From one of our most gifted writers on the natural world comes a stunning exploration of a unique landscape and the improbable and endangered animal that makes its home there.
Rick Bass first made a name for himself as a writer and seeker of rare, iconic animals, including the grizzlies and wolves of the American West. Now he’s off on a new, far-flung adventure in the Namib of southwest Africa on the trail of another fascinating, vulnerable species. The black rhino is a three-thousand-pound, squinty-eyed giant that sports three-foot-long dagger horns, lives off poisonous plants, and goes for days without water.
Human intervention and cutting-edge conservation saved the rhinos—for now—from the brink of extinction brought on by poaching and war. Against the backdrop of one of the most ancient and harshest terrains on earth, Bass, with his characteristic insight and grace, probes the complex relationship between humans and nature and meditates on our role as both destroyer and savior.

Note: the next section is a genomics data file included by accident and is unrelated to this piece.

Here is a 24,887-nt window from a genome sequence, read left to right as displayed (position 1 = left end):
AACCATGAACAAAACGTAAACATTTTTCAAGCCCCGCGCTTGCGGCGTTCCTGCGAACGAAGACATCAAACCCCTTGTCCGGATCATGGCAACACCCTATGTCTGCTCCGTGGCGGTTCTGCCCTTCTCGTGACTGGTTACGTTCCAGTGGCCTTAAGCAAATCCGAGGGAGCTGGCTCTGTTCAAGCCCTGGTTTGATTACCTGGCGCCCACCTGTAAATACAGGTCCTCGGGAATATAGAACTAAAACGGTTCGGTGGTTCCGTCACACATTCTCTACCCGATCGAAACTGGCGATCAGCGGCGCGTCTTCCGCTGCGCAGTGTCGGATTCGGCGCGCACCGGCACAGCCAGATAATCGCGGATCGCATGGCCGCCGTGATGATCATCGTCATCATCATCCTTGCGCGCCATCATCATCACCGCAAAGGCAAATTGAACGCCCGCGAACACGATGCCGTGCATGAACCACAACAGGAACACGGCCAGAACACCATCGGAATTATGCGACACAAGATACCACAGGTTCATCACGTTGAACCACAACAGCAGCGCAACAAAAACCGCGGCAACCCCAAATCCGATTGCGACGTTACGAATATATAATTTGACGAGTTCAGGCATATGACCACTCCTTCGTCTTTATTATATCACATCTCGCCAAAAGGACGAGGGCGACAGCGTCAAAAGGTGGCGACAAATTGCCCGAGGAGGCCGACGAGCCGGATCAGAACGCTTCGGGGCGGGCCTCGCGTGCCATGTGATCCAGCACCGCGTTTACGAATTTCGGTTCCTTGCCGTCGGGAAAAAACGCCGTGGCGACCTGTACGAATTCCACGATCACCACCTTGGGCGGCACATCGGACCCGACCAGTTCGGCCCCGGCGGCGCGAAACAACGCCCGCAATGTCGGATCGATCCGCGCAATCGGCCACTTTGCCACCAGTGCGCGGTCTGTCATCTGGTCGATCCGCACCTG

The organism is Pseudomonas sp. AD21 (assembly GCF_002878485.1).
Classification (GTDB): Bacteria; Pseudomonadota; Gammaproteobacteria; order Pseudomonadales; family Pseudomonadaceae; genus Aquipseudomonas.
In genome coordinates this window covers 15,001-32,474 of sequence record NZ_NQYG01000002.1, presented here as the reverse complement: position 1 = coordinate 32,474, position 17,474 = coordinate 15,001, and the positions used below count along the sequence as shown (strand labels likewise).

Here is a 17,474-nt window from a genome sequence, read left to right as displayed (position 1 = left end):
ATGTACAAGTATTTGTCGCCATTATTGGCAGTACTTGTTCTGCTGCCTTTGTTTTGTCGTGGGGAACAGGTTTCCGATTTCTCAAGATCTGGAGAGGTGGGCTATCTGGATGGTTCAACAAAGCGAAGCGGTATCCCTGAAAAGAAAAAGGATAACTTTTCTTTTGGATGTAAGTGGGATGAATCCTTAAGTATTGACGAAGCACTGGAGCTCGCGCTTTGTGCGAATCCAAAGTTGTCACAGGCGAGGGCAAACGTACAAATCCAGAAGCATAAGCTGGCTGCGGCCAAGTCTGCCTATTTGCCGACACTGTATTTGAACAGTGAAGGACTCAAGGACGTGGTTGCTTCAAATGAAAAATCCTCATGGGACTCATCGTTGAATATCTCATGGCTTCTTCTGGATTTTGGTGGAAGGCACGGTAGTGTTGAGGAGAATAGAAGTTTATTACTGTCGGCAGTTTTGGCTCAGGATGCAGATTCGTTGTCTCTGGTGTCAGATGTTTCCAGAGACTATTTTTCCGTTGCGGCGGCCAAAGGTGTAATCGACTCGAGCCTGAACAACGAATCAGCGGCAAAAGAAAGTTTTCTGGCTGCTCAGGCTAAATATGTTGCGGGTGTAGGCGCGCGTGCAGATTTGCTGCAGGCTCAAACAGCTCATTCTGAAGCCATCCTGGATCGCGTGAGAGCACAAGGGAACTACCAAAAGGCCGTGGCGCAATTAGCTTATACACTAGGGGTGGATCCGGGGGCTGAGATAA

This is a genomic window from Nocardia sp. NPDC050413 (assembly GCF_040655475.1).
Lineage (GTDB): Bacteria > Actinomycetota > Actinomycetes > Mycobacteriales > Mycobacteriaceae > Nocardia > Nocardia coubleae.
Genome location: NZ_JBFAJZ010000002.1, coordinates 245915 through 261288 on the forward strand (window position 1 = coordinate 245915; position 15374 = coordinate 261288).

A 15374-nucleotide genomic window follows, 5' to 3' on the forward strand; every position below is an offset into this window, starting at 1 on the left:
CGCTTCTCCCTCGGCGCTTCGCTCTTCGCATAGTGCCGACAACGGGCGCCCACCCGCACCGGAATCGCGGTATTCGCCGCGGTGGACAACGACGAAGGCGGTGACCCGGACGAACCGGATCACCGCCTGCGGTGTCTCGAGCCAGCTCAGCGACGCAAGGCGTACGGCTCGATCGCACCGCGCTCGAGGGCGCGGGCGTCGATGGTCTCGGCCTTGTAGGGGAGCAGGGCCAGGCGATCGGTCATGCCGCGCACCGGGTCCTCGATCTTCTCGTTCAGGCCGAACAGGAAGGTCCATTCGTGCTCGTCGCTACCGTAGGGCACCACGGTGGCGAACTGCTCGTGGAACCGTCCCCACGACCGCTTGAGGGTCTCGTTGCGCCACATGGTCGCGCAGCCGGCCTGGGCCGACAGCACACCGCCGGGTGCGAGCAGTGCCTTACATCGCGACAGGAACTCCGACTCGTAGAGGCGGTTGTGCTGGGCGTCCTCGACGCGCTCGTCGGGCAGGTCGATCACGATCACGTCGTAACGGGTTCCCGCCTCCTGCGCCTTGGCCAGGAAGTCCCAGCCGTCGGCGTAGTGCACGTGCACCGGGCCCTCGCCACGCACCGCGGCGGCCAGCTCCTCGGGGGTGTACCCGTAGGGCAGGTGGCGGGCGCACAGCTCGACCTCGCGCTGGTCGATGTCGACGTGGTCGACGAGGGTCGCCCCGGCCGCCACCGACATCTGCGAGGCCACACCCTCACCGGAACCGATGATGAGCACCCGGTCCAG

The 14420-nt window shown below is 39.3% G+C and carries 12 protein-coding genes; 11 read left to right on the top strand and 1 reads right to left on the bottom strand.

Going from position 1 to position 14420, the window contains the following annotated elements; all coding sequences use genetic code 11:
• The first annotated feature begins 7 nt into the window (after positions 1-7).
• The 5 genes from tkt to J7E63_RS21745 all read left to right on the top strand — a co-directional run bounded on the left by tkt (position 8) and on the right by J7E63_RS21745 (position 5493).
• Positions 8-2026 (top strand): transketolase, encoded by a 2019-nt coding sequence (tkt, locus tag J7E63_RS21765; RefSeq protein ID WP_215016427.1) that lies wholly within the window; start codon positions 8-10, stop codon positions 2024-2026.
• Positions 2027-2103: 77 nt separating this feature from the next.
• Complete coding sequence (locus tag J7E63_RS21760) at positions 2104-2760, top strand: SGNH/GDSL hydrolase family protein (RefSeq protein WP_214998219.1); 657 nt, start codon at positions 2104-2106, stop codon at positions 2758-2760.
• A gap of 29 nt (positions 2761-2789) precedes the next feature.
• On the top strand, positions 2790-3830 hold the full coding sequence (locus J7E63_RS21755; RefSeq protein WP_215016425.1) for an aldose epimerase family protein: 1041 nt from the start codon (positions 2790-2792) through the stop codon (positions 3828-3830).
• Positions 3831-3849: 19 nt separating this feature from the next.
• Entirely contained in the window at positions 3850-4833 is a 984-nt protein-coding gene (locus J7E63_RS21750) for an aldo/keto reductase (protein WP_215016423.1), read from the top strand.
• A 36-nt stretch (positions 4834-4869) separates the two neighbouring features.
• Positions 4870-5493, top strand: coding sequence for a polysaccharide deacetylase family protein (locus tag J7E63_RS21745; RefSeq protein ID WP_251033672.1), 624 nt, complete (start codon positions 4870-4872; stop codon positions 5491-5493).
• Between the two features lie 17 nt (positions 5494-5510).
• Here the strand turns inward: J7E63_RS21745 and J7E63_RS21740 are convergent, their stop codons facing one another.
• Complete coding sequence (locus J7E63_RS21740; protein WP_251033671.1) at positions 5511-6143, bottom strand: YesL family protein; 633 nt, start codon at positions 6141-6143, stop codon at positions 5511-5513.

In the tradition of Peter Matthiessen’s The Tree Where Man Was Born, Bass captures a haunting slice of Africa, especially of the “black” rhinos that glow ghostly white in the gleaming sun.
|Publisher:||Houghton Mifflin Harcourt|
|Product dimensions:||5.60(w) x 8.40(h) x 1.00(d)|
About the Author
RICK BASS’s fiction has received O. Henry Awards, numerous Pushcart Prizes, awards from the Texas Institute of Letters, fellowships from the National Endowment for the Arts and the Guggenheim Foundation, and his memoir, Why I Came West, was a finalist for a National Book Critics Circle Award.
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